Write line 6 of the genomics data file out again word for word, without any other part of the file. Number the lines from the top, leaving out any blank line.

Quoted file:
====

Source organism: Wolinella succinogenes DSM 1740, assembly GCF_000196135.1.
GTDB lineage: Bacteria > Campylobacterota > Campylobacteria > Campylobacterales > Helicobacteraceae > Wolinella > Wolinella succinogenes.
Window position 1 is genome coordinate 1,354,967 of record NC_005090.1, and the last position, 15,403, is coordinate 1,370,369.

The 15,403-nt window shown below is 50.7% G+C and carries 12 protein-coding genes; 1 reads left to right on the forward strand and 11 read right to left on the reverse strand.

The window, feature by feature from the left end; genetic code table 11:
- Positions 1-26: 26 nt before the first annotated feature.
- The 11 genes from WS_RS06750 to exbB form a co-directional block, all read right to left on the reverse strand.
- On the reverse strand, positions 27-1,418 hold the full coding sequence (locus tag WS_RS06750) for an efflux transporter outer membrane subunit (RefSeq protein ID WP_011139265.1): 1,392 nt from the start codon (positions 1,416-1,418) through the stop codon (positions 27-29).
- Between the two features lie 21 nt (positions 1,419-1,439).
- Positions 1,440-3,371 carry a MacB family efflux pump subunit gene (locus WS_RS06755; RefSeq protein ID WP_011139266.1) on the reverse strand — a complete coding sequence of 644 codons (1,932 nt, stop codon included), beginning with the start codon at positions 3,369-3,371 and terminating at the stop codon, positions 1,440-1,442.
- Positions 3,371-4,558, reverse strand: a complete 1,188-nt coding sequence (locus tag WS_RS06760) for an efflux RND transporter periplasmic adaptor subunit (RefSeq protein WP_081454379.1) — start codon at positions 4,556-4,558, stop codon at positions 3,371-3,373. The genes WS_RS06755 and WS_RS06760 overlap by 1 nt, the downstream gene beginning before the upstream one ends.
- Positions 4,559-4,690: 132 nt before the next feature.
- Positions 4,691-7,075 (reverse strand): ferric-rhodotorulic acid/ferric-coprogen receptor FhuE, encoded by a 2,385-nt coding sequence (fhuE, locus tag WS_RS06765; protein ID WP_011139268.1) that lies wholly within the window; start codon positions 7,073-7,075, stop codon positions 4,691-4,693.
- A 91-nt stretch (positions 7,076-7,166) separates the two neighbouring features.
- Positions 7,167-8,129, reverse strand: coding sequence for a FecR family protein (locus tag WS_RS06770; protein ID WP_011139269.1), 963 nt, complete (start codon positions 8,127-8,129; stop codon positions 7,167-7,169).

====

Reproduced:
- Positions 1-26: 26 nt before the first annotated feature.